Ardenis Nazareth, newly arrived from Venezuela, was standing in a McDonald's parking lot across the street from a San Antonio shelter a few days ago contemplating his next steps.
After a monthslong odyssey through seven countries he had finally made it to the United States. It was time to banish from his thoughts the worst moments - when he was robbed at gunpoint and people dropped dead of exhaustion beside him as they crossed a lawless jungle, and when he watched helplessly as his friend was swallowed by the turbulent waters of the Rio Grande, just before touching U.S. soil in Texas.
Now Mr. Nazareth had one objective in mind: make money to support the two young daughters he had left behind.
That is when a well-dressed woman who introduced herself as Perla handed him and about 30 other migrants gift cards for the fast-food restaurant, which they gladly accepted. Then she made an enticing offer: a free flight to a "sanctuary," he recalled, where there were people to help them get on their feet. The place was called Massachusetts.
Was that close to New York, Mr. Nazareth asked. She assured him that it was, and that onward travel would be available, if that is where he hoped to settle. Yet he was surprised when he found himself on Martha's Vineyard, a small, picturesque vacation destination in the Atlantic. "I thought I was coming to Boston," he said. "I ended up on this little island."
Mr. Nazareth recalled that the woman he met at McDonald's went table to table making the same offer. Before long, Mr. Nazareth and seven other Venezuelans climbed into a van driven by the woman to reach an airport hotel. More Venezuelans checked in over the following days, until about 50 were placed on charter flights on Wednesday that delivered them to Martha's Vineyard.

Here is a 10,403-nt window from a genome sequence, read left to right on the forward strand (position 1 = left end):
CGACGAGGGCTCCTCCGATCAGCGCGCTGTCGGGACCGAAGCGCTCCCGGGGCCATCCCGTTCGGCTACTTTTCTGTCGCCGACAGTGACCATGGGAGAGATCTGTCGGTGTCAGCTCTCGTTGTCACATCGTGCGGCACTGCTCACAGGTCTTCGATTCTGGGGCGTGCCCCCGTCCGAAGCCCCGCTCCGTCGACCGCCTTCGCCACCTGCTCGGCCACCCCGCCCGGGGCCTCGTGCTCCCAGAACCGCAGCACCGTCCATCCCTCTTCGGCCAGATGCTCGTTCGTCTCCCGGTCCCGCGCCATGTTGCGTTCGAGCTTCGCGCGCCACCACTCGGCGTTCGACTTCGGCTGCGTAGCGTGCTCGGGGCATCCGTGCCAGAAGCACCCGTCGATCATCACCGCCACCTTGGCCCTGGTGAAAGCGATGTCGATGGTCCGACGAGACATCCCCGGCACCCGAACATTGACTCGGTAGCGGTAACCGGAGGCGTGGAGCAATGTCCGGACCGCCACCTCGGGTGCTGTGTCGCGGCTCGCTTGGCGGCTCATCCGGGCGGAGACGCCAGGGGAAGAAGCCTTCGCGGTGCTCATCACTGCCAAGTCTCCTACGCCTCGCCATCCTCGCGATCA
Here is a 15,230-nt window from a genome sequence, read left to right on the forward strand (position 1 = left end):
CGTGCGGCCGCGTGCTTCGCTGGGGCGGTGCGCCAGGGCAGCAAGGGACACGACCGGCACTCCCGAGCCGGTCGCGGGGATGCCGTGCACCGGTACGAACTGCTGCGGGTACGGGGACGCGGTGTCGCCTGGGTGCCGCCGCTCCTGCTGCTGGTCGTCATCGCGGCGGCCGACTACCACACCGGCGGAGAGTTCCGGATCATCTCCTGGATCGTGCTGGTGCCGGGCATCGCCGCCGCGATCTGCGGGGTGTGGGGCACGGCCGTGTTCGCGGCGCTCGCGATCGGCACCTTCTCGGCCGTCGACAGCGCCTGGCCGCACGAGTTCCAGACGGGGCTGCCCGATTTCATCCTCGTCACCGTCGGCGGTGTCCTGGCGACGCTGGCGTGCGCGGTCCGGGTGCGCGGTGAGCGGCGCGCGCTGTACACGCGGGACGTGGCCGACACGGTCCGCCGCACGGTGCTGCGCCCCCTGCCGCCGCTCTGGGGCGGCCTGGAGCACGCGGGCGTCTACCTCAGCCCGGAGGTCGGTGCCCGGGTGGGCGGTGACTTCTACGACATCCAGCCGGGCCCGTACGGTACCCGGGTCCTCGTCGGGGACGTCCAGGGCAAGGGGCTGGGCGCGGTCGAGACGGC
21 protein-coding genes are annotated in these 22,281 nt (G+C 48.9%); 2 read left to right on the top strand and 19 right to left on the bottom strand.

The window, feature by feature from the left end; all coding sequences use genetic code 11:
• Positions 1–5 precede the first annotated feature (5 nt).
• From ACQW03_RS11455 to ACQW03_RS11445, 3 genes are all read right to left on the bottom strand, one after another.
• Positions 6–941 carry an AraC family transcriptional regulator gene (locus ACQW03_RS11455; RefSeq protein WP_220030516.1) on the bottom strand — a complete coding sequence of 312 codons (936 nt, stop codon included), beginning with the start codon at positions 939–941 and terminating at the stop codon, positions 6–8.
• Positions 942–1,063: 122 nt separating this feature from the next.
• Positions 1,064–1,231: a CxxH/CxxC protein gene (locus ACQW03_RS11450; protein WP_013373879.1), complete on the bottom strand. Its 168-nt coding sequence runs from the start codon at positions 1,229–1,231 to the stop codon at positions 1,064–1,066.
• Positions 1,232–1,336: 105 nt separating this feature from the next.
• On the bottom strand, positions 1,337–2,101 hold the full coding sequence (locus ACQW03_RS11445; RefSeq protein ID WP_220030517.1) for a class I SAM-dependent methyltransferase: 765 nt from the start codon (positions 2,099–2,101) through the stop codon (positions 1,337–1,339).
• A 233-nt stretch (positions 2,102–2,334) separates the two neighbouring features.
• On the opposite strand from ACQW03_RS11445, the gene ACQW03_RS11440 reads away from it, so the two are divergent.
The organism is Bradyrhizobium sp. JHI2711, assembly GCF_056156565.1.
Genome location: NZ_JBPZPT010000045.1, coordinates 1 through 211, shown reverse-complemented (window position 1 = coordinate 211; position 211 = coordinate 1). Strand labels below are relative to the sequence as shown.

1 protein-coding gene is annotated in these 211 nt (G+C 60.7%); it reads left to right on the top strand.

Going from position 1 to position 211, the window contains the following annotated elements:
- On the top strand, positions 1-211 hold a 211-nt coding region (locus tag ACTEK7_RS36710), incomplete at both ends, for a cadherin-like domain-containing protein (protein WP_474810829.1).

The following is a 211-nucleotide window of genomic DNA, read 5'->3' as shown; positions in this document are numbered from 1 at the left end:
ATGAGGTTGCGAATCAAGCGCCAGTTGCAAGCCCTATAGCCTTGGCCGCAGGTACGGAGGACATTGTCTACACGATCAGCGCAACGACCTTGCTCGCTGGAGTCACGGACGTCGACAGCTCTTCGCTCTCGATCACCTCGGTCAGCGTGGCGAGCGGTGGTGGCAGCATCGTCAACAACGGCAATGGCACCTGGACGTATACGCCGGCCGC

Carlos Guanaguanay, 25, said that he and two friends were strolling through the aisles of a supermarket near the shelter in San Antonio a few days ago when a woman approached them.
"She asked us what we were doing here," he recalled. "We said that we were looking for work." Three days later, they were traveling on a bus from the La Quinta hotel with other Venezuelans to board a Massachusetts-bound flight.
"We faced hunger, slept in the streets but we have arrived," said Mr. Guanaguanay, a motorcycle mechanic.
He had a 4-year-old daughter and wife back home. "I want to get to work, that's all I want now," he said, "and if I can do that here, I'll stay on the island."